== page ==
Just like a loose filling, a broken tooth can mean the dentine is exposed and substances or even cold air, come into contact with the sensitive and vulnerable area.

How to prevent this?

There isn’t much you can do to prevent a broken tooth because this often happens by accident. If you do have a broken tooth however, get in touch with your dentist straight away. Breaks and chips can also be uncomfortable and sharp, again, it is better to get it fixed as soon as possible.

How to Stop Sensitive Teeth

There are measures you can take to prevent sensitive teeth, but once you have them, what can you do?

Firstly, talk to your Dentist or Dental Hygienist. They can look more closely into what is causing the sensitivity and advise you on the steps you need to take.

Treatment for sensitive teeth depends on the cause, but it could include:

  • A filling
  • Advice on your oral hygiene routine
  • Recommending a toothpaste for sensitive teeth
  • Replacing a worn or lost filling
  • Fixing a broken tooth
  • Fluoride gel application

Toothpaste for Sensitive Teeth

If you are suffering with mild sensitivity, a toothpaste for sensitive teeth could be all you need. These toothpastes work by blocking the nerve endings in the exposed dentine, reducing the sensitivity. It’s important to use these toothpastes all the time as ongoing protection against sensitive teeth.

If you suffer from sensitive teeth and want to speak to an expert, then get in touch with Churchfield Dental Centre. We would love to see you and help you overcome tooth sensitivity!

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COVID-19 Information

Hello to everyone, we trust that you are safe and well.

All of us at Churchfield Dental Centre would like to thank you all for your support through these very unusual times.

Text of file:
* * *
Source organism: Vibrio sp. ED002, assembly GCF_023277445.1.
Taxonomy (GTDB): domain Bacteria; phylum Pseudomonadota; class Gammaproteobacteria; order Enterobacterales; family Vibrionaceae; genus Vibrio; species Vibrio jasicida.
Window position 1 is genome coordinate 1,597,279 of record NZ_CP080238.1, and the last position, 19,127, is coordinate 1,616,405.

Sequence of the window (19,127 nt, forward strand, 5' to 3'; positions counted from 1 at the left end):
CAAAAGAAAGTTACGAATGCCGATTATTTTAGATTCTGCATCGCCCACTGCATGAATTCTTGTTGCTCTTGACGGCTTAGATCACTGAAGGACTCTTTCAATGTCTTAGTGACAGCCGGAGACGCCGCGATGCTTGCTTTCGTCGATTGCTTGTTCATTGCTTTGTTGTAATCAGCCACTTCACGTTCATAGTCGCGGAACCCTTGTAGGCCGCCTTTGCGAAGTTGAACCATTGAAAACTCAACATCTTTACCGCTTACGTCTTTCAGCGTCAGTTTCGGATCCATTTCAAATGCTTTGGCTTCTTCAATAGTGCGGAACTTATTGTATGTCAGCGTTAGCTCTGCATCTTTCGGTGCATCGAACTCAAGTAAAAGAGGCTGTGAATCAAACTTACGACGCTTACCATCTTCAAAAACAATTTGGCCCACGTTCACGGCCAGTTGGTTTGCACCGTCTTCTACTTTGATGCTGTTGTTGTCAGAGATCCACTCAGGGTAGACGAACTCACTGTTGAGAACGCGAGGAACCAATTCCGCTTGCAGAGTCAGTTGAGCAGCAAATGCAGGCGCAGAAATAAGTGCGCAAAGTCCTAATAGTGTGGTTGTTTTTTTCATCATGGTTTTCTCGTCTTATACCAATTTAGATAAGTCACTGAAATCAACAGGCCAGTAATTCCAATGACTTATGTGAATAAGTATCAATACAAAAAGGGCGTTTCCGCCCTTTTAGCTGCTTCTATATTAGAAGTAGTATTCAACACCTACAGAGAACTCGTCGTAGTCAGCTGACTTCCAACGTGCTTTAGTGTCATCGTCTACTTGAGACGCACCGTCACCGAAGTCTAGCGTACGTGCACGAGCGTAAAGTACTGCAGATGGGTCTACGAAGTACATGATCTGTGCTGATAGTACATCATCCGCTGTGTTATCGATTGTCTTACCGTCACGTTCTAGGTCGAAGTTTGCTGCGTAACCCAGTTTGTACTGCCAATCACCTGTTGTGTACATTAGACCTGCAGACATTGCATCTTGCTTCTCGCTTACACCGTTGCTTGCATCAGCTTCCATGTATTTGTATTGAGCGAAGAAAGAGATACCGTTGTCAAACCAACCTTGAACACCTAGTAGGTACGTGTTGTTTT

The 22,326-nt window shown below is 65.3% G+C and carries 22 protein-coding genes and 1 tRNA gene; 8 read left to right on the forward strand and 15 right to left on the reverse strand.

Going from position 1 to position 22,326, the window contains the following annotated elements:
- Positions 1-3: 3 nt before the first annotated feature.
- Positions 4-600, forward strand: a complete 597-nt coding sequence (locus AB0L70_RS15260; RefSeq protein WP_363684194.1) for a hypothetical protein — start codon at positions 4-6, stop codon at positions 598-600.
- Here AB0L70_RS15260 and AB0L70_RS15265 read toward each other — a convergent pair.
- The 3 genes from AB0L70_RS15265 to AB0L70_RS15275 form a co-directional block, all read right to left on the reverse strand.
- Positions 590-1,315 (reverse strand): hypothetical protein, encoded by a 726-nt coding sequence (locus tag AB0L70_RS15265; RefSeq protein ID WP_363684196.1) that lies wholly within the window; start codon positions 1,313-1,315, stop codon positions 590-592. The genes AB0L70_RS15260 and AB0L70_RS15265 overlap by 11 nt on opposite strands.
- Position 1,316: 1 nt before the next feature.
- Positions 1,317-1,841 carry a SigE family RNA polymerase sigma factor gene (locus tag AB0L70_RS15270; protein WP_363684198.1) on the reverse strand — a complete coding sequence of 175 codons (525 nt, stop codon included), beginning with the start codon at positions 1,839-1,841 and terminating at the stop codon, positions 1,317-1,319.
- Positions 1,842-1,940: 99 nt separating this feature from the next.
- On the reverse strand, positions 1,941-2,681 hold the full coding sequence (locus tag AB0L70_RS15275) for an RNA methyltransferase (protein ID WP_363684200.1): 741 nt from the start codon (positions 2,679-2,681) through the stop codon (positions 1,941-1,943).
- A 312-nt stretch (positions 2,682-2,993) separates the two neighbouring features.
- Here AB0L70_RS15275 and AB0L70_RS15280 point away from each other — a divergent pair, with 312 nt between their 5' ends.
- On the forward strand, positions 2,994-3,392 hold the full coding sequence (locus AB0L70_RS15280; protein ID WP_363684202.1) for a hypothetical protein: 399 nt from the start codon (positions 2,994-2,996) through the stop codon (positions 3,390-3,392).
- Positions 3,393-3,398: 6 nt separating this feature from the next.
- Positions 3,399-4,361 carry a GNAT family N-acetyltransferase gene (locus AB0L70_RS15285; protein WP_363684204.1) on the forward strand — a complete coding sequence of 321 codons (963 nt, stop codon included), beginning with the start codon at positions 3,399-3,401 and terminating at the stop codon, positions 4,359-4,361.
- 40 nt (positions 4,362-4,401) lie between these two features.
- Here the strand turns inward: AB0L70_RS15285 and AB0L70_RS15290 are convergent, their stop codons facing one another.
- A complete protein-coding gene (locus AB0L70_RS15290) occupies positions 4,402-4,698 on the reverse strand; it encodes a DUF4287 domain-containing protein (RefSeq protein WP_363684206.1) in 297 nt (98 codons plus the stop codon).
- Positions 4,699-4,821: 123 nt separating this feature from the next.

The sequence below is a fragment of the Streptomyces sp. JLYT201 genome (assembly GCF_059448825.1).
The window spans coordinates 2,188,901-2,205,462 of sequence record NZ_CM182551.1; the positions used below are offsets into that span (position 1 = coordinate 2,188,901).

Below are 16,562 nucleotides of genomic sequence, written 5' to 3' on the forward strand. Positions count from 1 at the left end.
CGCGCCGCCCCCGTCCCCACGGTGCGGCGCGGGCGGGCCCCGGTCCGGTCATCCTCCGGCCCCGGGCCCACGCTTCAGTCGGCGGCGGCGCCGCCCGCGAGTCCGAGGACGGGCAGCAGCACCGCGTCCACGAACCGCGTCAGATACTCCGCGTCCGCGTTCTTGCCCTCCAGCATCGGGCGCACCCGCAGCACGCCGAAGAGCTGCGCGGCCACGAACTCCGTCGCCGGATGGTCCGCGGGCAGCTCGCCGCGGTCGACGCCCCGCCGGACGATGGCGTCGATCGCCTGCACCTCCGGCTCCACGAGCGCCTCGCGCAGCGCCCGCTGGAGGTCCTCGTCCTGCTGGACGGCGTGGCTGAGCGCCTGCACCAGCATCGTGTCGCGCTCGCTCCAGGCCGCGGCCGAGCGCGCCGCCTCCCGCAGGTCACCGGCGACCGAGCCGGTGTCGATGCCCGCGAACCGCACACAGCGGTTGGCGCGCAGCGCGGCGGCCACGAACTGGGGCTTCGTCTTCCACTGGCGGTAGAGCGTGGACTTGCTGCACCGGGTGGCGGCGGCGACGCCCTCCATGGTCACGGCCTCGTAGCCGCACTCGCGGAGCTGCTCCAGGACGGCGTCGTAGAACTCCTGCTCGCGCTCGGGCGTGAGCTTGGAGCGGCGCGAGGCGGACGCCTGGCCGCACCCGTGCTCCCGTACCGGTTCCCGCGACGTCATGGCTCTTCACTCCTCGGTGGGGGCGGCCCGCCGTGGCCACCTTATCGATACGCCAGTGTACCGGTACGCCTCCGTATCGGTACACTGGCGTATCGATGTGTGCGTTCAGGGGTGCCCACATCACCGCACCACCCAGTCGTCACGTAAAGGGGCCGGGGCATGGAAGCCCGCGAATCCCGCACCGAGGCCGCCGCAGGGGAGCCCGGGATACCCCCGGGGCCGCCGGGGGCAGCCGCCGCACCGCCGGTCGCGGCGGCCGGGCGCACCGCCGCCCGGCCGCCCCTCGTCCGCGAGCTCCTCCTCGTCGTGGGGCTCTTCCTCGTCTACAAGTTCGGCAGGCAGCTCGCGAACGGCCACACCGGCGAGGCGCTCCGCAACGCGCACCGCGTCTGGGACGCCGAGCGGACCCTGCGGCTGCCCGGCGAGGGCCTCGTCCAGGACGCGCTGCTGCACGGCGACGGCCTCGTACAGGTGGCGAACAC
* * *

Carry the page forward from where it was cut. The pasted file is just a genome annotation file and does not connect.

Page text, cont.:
With the recent move to Tier 3 restrictions we want to let you know that the Practice will remain open throughout this period and continue to provide our usual services.

As you all know the Practice is fully operational and we have rigorous Covid safeguarding procedures in place for all our patients and staff, ensuring that you are all entering a safe environment when attending for your dental care.

We would like to give a few additional reminders:

·       Please complete your emailed Covid forms prior to attending your appointment (this form is sent prior to every appointment).

·       Please arrive at the clinic at your appointment time or if you are too early and you've travelled by car, please wait in your car, this will avoid minimal people contact at clinic reception.

·       Pay by Card where possible.

·       We are recording patient temperatures upon arrival.

·       Our customer toilets will be out of use, unless in emergencies.

·       Please wear a mask to enter the practice, and wear it correctly (if you are exempt please let us know before your appointment and we will do our best to accommodate you)

·       Please sanitise your hands on arrival, and again when leaving.

 

Once again thank you for your understanding and support.

We look forward to seeing you soon.